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View Full Version : What does Frere Jacques mean?


Jinx
05-05-2007, 07:08 AM
Ok, I wasn't the best French student, but where in the world do the lyrics say "morning bells are ringing"? What does this song say, if translated literally? A bell is la cloche! Here is the line in French "Sonnez les matines" What the hay?
:mad: (I suffered through 4 years of that language! And, this is exactly why!)
- Jinx

AveDementia
05-05-2007, 07:18 AM
Matins are a church service in the early morning, so the "morning bells" would be ringing for that.

http://en.wikipedia.org/wiki/Matins

That's all I recall from my high school French for that song.

Also, there's an entry for the song on Wiki.

http://en.wikipedia.org/wiki/Fr%C3%A8re_Jacques

Full Metal Lotus
05-05-2007, 07:30 AM
Father Jack, father Jack,
are you sleeping, are you sleeping,
morning bells are ringing, morning bells are ringing are you sleeping?

litterally a jibe at preists that overslept morning mass


but it was also a subtle poke at the catholic church.. they were sleeping while protestantism grew...


FML

Pixisis
05-05-2007, 07:33 AM
Frere Jacques - Brother John (probably monk)
Dormez vous ? - Are you sleeping ?
Sonnes les matines - Morning bells are ringing (lit Matins are sounding)
Ding - Dang - Dong - sound of bells


So, this monk doesn't show up for morning prayer, probably because he's still asleep, and someone is wondering where he is.


All in all, much nicer than Alouette ...

detop
05-05-2007, 07:43 AM
Frere Jacques would be better translated by Brother James

RickJay
05-05-2007, 08:03 AM
Yeah, Jacques is closer to James, or Jacob.

And actually, the English version "morning bells are ringing" isn't what the French version says; the French is "Sonnez les matines," which is "Ring the bells." It's a command in the imperative tense.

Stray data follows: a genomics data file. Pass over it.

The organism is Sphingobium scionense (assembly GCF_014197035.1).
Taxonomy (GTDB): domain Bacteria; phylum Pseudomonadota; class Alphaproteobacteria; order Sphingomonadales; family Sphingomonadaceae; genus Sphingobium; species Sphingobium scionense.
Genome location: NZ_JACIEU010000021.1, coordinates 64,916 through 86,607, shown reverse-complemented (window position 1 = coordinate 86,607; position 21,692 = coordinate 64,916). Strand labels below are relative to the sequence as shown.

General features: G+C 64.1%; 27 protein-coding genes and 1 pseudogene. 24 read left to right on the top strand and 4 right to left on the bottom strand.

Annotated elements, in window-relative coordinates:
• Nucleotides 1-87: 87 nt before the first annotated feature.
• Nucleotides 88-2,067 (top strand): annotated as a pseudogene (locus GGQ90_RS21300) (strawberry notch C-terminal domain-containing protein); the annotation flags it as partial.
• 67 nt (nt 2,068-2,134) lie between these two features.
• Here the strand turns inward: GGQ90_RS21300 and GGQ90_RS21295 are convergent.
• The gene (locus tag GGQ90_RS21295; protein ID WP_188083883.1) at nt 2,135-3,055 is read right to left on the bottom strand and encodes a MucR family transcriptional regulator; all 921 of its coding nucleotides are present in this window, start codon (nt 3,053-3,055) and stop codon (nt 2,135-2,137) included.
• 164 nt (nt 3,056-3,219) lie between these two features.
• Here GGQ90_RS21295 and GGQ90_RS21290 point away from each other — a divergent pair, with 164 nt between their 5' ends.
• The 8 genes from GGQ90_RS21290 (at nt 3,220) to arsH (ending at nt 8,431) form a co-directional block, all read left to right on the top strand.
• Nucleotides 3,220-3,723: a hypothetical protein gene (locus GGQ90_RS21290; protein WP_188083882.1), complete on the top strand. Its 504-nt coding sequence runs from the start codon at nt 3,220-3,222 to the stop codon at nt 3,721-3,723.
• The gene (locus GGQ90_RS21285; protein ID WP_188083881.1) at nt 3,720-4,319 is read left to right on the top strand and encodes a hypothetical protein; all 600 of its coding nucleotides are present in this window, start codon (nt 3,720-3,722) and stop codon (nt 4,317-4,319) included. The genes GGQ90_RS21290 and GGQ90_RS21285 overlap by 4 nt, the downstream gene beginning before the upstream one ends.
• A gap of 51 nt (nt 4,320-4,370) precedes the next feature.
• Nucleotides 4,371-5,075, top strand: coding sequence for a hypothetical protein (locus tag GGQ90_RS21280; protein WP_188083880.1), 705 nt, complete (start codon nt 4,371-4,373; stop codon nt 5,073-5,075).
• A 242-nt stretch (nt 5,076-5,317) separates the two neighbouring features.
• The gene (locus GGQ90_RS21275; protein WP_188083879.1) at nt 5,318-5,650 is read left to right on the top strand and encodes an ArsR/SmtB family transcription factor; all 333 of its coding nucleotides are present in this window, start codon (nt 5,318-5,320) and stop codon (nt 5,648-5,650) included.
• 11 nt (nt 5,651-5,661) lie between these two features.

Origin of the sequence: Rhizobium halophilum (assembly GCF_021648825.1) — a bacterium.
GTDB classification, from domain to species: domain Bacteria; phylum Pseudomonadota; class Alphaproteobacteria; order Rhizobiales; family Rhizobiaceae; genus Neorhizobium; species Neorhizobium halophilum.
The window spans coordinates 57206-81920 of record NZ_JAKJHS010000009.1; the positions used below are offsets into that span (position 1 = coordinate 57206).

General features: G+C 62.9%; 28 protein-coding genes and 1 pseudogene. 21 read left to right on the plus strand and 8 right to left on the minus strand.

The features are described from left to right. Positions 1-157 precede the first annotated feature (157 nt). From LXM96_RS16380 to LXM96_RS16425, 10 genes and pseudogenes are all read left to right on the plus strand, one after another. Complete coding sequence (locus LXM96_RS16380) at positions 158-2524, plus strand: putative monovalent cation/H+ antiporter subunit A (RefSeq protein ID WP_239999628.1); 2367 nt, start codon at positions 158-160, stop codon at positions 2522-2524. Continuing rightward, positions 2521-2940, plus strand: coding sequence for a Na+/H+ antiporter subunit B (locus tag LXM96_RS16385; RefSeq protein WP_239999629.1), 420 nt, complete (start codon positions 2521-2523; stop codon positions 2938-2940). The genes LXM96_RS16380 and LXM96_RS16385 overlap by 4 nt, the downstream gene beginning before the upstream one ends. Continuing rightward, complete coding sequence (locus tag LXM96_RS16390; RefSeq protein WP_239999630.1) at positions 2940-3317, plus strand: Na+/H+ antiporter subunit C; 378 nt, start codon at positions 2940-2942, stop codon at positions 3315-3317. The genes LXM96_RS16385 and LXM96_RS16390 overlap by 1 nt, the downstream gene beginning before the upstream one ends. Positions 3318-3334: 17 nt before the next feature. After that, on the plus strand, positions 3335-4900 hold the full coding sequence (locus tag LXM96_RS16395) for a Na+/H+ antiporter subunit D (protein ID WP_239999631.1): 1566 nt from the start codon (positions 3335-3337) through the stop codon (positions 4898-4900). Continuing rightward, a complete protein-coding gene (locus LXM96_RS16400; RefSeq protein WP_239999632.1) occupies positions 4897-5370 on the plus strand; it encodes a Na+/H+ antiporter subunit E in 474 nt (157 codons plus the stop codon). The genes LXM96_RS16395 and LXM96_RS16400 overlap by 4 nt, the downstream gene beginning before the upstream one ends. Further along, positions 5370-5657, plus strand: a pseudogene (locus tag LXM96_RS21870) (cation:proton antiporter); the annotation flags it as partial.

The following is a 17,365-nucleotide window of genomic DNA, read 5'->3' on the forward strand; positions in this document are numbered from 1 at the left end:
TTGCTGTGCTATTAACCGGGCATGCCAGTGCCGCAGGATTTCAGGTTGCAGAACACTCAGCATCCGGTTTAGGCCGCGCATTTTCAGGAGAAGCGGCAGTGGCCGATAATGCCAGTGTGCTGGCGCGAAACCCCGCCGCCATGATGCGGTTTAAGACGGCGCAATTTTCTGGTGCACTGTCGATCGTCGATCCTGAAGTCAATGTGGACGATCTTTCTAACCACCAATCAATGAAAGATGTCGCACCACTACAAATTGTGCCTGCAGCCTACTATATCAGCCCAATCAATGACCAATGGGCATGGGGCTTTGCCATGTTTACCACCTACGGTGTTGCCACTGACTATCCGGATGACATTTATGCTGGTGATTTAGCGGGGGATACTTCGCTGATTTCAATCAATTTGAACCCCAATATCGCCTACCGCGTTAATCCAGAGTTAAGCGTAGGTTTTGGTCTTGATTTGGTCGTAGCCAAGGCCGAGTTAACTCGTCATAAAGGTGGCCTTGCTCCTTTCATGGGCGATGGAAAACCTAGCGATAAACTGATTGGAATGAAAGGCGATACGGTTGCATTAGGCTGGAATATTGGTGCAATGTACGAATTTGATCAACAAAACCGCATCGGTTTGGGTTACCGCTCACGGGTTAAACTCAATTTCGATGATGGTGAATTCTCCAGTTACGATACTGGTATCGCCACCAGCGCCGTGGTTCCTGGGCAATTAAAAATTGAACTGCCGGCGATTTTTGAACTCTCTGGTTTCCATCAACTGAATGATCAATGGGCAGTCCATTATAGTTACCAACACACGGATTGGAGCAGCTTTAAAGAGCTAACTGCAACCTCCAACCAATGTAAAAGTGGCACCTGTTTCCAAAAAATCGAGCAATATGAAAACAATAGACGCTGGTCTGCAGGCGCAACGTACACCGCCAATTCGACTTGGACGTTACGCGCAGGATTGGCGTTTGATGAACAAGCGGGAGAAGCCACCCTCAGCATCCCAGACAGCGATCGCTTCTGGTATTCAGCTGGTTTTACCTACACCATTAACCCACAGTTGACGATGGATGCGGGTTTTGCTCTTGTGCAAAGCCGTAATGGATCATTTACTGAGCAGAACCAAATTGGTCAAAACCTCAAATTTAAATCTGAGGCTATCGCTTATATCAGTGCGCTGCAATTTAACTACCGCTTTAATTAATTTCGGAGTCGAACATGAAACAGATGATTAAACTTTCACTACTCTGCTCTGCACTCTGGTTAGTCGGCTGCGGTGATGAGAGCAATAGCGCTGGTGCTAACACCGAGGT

Brother James, Brother James,
Are you sleeping? Are you sleeping?
Ring the (morning prayer) bells, ring the (morning prayer) bells,
Ding-dang-dong, ding-dang-dong.

It's not "Stairway to Heaven," but it's got a beat and you can dance to it.

Kalhoun
05-05-2007, 08:49 AM
I always heard it translated to "Brother John."

Eureka
05-05-2007, 09:05 AM
I always heard it translated to "Brother John."

Yes, but. . . I think that's a stylistic thing. John is easier to sing/better vowel/fits rhythmically/all that kind of stuff, rather than an attempt to directly translate the actual name precisely.

And it's really the same thing with "Morning bells are ringing".

Any time you translate verse,* and especially song lyrics one has to strike a balance between rhythm, meaning, and prettiness.

*I started with poetry, but that's rather a grand title for this little bit of a song.

BrainGlutton
05-05-2007, 12:05 PM
I always heard it translated to "Brother John."

It adds to the confusion that in English, "Jack" is traditionally a nickname for "John," not for "James."

Annie-Xmas
05-05-2007, 12:18 PM
Yes, but. . . I think that's a stylistic thing. John is easier to sing/better vowel/fits rhythmically/all that kind of stuff, rather than an attempt to directly translate the actual name precisely.

And it's really the same thing with "Morning bells are ringing".

Any time you translate verse,* and especially song lyrics one has to strike a balance between rhythm, meaning, and prettiness.

*I started with poetry, but that's rather a grand title for this little bit of a song.

The people who translate songs for a living making beaucoup bucks. It is a very very hard thing to do.

Odesio
05-05-2007, 03:45 PM
I have a boardgame called Mystery of the Abbey which is a Clue like game where you try to discover who pushed Brother Adelmo down to his death at the bottom of a ravine. Yeah, I think it's clear that it The Name of the Rose by Uberto Ecco was the inspiration.